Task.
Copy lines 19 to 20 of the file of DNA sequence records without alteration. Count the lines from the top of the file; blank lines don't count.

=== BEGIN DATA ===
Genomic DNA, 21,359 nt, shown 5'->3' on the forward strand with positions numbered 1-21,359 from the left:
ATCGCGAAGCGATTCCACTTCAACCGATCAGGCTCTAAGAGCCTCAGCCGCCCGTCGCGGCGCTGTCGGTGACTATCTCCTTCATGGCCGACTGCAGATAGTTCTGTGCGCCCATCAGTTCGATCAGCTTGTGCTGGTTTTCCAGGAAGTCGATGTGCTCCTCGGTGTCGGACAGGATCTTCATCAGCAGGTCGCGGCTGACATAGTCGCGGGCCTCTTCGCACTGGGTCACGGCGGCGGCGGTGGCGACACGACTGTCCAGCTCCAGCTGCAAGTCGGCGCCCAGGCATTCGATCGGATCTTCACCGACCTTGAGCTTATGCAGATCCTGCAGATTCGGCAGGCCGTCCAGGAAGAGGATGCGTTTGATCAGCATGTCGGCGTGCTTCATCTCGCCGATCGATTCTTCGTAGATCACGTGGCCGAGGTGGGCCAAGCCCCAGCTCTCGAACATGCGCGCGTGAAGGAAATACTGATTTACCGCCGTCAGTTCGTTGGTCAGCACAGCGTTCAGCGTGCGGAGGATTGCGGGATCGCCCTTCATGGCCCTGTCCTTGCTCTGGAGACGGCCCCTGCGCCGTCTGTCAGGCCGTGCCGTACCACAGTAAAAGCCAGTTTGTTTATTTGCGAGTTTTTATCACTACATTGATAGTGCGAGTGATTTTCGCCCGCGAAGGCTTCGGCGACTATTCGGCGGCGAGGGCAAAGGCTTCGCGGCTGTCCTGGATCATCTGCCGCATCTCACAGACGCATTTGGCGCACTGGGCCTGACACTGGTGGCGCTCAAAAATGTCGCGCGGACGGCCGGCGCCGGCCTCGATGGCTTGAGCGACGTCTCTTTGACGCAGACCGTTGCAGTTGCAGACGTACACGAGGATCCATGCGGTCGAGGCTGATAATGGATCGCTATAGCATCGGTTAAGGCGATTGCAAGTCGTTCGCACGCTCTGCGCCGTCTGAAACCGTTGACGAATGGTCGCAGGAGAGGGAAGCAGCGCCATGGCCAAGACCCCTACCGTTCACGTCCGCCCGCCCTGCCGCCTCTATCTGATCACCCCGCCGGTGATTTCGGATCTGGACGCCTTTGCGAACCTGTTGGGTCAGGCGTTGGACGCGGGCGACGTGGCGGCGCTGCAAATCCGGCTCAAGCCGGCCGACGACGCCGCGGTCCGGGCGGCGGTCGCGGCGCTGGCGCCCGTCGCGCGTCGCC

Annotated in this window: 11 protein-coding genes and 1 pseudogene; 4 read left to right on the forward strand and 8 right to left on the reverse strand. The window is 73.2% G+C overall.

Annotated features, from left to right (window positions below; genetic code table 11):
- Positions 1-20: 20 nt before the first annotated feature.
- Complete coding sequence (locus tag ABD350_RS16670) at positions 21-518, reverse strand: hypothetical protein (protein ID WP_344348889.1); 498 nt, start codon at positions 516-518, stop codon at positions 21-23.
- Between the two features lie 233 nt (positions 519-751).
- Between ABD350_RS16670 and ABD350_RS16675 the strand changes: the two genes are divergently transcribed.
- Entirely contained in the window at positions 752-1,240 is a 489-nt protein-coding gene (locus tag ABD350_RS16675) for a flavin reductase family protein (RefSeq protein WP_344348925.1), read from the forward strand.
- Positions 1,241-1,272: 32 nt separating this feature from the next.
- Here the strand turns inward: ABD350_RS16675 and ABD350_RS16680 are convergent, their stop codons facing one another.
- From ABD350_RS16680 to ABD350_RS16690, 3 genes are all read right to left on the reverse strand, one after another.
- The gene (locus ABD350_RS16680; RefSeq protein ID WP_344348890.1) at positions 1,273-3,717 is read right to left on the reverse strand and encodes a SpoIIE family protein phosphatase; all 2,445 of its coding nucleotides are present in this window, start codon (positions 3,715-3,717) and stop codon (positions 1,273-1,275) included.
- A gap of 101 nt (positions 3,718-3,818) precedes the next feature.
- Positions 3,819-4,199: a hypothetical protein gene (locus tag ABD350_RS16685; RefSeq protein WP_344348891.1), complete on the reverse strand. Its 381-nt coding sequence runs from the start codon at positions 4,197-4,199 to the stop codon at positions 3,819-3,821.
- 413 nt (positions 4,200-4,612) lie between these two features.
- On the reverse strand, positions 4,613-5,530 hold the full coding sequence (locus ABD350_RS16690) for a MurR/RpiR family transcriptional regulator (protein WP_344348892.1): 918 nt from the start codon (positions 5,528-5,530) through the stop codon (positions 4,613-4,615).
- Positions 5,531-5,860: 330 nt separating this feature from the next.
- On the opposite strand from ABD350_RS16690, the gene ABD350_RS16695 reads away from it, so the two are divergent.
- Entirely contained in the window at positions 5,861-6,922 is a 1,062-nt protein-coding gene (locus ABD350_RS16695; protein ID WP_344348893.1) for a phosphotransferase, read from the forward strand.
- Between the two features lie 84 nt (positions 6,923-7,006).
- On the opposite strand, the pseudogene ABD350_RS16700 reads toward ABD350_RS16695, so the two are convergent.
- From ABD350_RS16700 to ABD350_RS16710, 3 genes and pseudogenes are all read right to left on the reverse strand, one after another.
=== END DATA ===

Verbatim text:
- On the opposite strand from ABD350_RS16690, the gene ABD350_RS16695 reads away from it, so the two are divergent.
- Entirely contained in the window at positions 5,861-6,922 is a 1,062-nt protein-coding gene (locus ABD350_RS16695; protein ID WP_344348893.1) for a phosphotransferase, read from the forward strand.